“Come on, Reznik! Just because the Canadiens had the cash and wherewithal to do so, you’re going to hate on them for using their resources to their advantage?”
I’m in school for business. I know what it means to get the best return on investment, even if you have to shell out some cash for a greater payout. But that isn’t the only thing Montreal had in their favor.
First Come, First Served
During the 1950s and early 1960s, teams had no way of drafting prospects so Montreal began scouting and stashing teenagers to add to their minor teams and Quebec league teams, creating arguably the greatest farm system any NHL team had to offer.
Then there was the infamous C form. The C form was contract given out by 18-year old amateur players during the Original Six Era for sole negotiating rights to that player – an NHL contract I.O.U of sorts. The Canadiens’ scouting staff would scour North America for the best young talent around. If they found a player they liked, more often than not, a C form would be awarded.
To boot, Montreal had the upper hand with the 50-mile rule. According to A Thinking Man’s Guide to Pro Hockey by Gerry Eskenazi it was said:
“…each NHL franchise had exclusive rights to players within its 50-mile territorial limits. So the Leafs and Canadiens could browse the neighbourhood rinks near Toronto and Montreal at their leisure, while the Rangers had a lock on the next great goalie from Hoboken.”
At that time, Quebec was churning out talent left and right and was a hockey mecca for development. The team was able to essentially get first pick of the litter in regards to top French Canadian-born players, housed those players in their farm system, and signed those players to C forms at the ripe age of 18. Swell, isn’t it?
In 1963, the NHL Draft was implemented to diminish the effect of C forms and allowed all teams a chance at Canadian talent without the 50-mile radius. However, it wasn’t until the 1969 NHL Draft that the C form issue was completely eradicated:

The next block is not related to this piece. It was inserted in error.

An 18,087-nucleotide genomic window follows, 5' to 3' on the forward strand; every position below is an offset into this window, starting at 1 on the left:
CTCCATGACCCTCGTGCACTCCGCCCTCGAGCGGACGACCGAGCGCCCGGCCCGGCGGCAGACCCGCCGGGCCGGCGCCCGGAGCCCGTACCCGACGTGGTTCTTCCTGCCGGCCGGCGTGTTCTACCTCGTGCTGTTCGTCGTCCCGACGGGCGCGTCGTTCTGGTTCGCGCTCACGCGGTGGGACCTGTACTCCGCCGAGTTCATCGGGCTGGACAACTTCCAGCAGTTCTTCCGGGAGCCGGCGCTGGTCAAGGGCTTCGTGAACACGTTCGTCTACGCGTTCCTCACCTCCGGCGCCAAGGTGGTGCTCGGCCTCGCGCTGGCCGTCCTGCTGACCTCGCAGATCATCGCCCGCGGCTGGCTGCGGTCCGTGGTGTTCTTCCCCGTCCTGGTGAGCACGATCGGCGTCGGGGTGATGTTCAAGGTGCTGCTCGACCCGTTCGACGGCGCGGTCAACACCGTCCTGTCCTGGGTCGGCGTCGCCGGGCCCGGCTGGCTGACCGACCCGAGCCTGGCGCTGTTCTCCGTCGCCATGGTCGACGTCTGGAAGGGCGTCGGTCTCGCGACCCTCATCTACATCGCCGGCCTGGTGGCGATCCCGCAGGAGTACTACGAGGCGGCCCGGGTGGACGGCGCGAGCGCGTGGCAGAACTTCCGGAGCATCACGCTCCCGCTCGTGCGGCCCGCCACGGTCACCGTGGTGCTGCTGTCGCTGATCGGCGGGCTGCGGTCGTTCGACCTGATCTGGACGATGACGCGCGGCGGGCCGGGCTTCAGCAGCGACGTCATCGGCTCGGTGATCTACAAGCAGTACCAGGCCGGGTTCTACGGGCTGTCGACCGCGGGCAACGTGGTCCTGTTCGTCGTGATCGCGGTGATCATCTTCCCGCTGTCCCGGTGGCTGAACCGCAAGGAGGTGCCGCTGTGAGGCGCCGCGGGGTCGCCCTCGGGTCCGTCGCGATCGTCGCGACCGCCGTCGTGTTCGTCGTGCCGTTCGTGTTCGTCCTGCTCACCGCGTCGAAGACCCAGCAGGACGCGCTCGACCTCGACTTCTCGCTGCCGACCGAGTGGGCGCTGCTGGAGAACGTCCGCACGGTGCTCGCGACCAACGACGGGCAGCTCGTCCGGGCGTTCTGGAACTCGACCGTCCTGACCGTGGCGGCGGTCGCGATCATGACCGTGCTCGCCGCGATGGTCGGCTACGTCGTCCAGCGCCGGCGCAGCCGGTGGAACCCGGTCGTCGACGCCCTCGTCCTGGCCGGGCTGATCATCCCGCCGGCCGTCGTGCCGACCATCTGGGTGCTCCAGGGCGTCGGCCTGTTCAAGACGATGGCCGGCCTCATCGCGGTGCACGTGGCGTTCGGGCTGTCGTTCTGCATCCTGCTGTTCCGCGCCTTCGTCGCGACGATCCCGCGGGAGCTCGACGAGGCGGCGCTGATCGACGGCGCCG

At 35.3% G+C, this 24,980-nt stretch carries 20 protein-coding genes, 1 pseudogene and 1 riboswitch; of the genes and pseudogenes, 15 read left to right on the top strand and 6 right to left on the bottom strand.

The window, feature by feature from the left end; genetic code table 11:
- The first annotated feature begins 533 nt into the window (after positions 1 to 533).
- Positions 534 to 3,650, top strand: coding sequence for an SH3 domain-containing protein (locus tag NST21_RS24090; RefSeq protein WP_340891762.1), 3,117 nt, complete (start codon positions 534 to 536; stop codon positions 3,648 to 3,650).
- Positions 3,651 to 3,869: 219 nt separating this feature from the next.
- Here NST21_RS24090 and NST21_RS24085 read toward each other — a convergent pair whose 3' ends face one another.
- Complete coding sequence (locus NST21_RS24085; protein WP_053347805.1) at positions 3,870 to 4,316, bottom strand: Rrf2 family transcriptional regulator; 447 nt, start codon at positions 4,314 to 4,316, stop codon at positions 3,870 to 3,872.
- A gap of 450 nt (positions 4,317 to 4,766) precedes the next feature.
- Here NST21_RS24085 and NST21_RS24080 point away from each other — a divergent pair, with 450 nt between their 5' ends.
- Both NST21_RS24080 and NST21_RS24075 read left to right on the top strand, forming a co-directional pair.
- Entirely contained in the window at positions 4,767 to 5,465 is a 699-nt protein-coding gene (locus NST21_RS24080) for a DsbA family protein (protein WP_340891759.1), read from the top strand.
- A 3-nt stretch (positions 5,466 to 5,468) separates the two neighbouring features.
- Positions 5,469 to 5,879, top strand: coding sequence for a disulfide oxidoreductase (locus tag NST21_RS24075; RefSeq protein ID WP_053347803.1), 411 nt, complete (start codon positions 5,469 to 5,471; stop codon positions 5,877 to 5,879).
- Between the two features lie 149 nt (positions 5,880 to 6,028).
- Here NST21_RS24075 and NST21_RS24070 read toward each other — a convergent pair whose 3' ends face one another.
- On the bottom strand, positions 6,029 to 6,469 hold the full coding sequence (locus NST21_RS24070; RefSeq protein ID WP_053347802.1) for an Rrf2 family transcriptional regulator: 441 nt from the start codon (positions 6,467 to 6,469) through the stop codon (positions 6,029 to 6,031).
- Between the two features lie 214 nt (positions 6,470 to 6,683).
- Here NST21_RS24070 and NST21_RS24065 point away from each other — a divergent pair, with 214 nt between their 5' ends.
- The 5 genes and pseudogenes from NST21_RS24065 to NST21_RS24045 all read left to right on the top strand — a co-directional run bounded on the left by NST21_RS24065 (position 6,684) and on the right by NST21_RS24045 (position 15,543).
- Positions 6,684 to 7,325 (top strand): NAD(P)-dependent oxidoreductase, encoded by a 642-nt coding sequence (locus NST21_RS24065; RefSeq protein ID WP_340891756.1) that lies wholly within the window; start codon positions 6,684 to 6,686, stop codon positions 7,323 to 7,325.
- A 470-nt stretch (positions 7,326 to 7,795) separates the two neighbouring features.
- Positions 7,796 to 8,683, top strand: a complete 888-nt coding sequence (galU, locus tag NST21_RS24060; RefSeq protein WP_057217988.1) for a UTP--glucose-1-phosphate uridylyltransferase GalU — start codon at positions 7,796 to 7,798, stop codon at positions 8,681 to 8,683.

“However, this process could not be changed overnight. In each of the drafts from 1963 to 1968 there were very few quality players available. This problem developed because most of the best young players had already signed the C form. This meant that the only players eligible for the draft were players who had not signed a C form. It wasn’t until 1969 that the draft became a true amateur draft as the C form faded into history.”
The Stanley Cup is the hardest championship to win in all of professional sports. Players give tooth and nail (most of the times literally) to win the 35 pound trophy at all costs. In order to win the most recognizable hardware in all of sports 24 times, you’re going to need a team made up of dynamic talents paired with grinders who take care of the dirty work. Montreal had every aspect covered during the 60s and 70s.
They iced some of the greatest teams ever assembled and came away victorious on a consistent basis. Their province cranked out excellent young players. Their general managers were ahead of their time in building a farm system before any other team could catch up. They made shrewd business decisions to bring in an eventual superstar and a great ambassador of the sport.
Is the Montreal Canadiens franchise the most overrated in NHL history?
However, they did have a slight unfair advantage.